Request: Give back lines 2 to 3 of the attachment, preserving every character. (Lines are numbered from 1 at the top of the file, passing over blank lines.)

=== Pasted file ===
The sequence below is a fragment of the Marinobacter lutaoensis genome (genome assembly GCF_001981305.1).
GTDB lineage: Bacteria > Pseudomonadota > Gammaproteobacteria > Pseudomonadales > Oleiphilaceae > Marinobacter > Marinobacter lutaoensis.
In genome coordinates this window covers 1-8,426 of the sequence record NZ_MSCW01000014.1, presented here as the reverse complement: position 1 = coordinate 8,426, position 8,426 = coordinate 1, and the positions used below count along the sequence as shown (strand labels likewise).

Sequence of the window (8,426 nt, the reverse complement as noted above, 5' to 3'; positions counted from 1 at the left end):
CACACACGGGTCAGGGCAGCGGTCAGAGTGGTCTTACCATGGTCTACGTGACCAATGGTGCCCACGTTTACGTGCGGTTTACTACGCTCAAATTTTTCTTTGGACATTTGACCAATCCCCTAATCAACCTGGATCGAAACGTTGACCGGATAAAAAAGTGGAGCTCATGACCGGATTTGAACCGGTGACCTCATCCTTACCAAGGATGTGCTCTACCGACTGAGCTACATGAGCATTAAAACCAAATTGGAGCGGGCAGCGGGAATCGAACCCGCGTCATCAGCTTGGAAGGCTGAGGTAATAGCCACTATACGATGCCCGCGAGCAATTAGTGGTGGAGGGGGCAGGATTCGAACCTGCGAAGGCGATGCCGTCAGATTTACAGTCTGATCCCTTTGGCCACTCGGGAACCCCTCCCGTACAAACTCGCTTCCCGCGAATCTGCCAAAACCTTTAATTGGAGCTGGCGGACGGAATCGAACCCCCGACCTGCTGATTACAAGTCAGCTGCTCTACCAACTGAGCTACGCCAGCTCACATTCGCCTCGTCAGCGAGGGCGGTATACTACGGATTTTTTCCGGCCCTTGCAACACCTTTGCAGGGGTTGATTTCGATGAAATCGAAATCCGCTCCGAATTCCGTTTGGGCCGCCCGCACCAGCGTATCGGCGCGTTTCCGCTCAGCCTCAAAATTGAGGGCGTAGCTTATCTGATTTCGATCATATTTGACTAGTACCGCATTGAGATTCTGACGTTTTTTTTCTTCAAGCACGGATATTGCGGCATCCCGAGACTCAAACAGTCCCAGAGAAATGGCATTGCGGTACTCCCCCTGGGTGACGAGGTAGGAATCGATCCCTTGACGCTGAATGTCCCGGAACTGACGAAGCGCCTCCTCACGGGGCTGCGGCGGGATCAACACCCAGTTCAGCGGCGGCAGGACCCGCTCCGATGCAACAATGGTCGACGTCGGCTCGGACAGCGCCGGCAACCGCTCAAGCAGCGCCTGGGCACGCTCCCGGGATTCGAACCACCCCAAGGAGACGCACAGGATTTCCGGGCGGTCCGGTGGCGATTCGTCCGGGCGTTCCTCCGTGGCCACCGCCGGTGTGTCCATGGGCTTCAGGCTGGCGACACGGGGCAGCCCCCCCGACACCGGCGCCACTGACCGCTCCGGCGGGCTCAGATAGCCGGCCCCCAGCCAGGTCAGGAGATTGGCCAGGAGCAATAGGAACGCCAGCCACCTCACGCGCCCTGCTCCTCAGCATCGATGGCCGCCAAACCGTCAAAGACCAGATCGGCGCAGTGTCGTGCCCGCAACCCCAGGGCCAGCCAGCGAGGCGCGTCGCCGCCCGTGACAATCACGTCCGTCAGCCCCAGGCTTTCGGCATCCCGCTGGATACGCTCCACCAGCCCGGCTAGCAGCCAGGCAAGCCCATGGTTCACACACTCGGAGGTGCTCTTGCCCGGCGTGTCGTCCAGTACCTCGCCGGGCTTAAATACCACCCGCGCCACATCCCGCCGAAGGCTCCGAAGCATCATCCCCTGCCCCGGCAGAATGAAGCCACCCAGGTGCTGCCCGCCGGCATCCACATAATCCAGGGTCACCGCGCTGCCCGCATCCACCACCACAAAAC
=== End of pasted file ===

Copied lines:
GTDB lineage: Bacteria > Pseudomonadota > Gammaproteobacteria > Pseudomonadales > Oleiphilaceae > Marinobacter > Marinobacter lutaoensis.
In genome coordinates this window covers 1-8,426 of the sequence record NZ_MSCW01000014.1, presented here as the reverse complement: position 1 = coordinate 8,426, position 8,426 = coordinate 1, and the positions used below count along the sequence as shown (strand labels likewise).